Euro hits four-month high as hopes for EU recovery fund deal rise

LONDON (Reuters) – The euro hit a 19-week high of $1.1467 on Monday, underpinned by hopes the European Union would agree on a 750 billion euro ($857.93 billion) recovery fund to help revive EU economies hit by the COVID-19 pandemic, of which 390 billion euros could be offered as grants.

EU leaders have made progress in Brussels after three days of talks, but they remain at odds over the composition of the recovery fund. The fund’s backers initially proposed 500 billion euros of grants and 250 billion of loans. Some countries objected to that much in grants. They saw 350 billion euros as the maximum, but showed signs of compromising.

The next level to watch for the euro is $1.1495, which would take the currency to a year-and-a-half high. It was last up 0.2% at $1.1450 EUR=EBS.

Analysts said the smaller the amount of grants, the more the euro would fall.

Graphic: Euro jumps to four-month high – here

Jane Foley, senior currency strategist at Rabobank, said the fact the currency could not stabilise above $1.1460 suggested more was needed to push it higher.

“There is some good news already in the price. But it does look like it is struggling this morning to hold above that $1.1460 level … as there is a little bit of ‘selling the fact’,” Foley said.

“But I would argue that the fundamentals for the euro have improved since around about May,” she said. “We may still need another couple of positive headlines to take us to the next step.”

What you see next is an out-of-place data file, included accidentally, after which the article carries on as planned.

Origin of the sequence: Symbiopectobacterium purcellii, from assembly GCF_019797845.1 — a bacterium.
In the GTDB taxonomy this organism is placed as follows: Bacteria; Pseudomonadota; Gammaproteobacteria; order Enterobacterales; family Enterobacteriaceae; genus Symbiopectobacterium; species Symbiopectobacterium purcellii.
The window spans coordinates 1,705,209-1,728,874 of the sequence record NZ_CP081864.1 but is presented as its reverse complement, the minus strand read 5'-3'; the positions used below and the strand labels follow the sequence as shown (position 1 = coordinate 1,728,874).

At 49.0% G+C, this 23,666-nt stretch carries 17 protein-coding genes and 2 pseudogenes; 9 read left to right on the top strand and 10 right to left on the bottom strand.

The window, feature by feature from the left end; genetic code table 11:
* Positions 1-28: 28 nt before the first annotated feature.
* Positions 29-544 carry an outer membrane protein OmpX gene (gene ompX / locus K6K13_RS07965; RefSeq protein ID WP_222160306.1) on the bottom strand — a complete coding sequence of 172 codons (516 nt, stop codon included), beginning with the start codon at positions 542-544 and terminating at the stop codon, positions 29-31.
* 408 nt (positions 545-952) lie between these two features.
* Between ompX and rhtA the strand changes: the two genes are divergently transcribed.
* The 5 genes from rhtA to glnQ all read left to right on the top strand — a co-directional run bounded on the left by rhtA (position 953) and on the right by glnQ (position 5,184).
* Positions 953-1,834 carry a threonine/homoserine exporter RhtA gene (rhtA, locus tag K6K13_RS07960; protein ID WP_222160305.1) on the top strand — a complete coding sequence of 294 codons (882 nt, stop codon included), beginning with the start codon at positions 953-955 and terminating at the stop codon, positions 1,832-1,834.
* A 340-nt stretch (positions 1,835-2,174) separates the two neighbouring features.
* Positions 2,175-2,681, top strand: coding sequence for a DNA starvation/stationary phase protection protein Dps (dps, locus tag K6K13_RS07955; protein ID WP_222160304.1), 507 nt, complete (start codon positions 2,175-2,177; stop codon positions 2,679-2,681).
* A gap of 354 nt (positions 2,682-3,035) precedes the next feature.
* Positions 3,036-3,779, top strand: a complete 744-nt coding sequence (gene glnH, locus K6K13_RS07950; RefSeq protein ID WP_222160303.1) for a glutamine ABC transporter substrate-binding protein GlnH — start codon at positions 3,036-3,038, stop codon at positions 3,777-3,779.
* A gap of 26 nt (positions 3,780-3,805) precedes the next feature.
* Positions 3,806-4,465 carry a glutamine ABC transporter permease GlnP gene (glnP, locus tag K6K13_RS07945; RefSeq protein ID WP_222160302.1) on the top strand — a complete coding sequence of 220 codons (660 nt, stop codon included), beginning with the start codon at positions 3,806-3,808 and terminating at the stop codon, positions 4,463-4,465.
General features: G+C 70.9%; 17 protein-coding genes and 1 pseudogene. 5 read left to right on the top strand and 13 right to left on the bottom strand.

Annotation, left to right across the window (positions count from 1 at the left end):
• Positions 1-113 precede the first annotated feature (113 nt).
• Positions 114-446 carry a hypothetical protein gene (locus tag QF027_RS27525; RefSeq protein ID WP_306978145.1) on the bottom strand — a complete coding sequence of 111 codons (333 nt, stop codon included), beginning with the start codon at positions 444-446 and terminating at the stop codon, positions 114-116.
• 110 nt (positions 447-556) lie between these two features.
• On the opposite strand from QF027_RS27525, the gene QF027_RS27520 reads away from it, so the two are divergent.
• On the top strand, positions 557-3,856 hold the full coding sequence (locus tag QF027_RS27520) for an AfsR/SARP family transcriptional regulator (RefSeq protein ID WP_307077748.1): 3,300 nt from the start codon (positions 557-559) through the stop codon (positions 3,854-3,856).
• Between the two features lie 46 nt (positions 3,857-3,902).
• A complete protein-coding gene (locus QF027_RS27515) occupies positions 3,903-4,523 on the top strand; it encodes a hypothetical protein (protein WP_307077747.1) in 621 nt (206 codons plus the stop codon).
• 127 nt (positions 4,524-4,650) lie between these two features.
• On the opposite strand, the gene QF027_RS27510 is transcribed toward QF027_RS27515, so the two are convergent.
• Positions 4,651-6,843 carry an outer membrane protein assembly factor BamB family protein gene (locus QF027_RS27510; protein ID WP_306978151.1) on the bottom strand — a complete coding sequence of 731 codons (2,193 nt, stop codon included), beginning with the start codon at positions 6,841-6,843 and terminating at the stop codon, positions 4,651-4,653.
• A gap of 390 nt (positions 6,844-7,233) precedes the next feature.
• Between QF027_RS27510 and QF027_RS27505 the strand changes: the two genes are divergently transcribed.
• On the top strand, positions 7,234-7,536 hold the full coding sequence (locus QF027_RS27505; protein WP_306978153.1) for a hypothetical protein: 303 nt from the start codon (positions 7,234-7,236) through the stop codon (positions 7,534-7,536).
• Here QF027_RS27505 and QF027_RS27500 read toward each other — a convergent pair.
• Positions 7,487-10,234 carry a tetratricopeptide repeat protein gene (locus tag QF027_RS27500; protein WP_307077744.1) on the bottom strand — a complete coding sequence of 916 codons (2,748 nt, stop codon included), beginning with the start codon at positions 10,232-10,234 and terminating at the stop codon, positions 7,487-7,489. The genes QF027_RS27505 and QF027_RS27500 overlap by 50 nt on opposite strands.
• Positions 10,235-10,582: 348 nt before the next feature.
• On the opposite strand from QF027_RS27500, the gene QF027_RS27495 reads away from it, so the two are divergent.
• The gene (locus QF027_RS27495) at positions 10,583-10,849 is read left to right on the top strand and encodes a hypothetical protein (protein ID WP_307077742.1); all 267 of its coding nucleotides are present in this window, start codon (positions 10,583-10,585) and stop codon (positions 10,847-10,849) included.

The EU summit was originally due to last two days. The fact that it is now continuing into a fourth day of negotiations is evidence that EU leaders are ready to do everything it takes to maintain unity in the euro zone, Foley said.

If they agree on a recovery fund, said Mike Bell, global market strategist at J.P. Morgan Asset Management, that would boost confidence in the euro regardless of the numbers in the deal.

“What has been established is ‘are the EU in times of need willing to pull together and display unity in order to help out the hardest-hit economies?’, and so the exact number is less relevant than getting a deal done,” Bell said.

BNP Paribas had two trades set in to express their positive view on the euro: long euro/dollar via options with a strike of $1.16, and a long euro/Swiss franc, said Parisha Saimbi, G10 FX strategist at BNP Paribas. “Within the next couple of weeks, seeing $1.16 wouldn’t be completely out of the woods.

“On a day like today perhaps we could test $1.15 if we do get a deal announced today … perhaps we can see an initial 30-, 40-, 50-pip pare back to take profit, but I think the trend should still be there for us to get up to $1.16,” she said.

“It’s still right to believe that the market hasn’t fully priced in a deal outcome,” Saimbi said, noting that according to BNP’s positioning index, money managers were long the euro, albeit still half-way before seeing positions becoming over-stretched.

Elsewhere, the U.S. dollar index USD= was flat at 95.83, with its advance kept in check by investors’ strong risk appetite amid expectations of more stimulus from Europe and from the United States.

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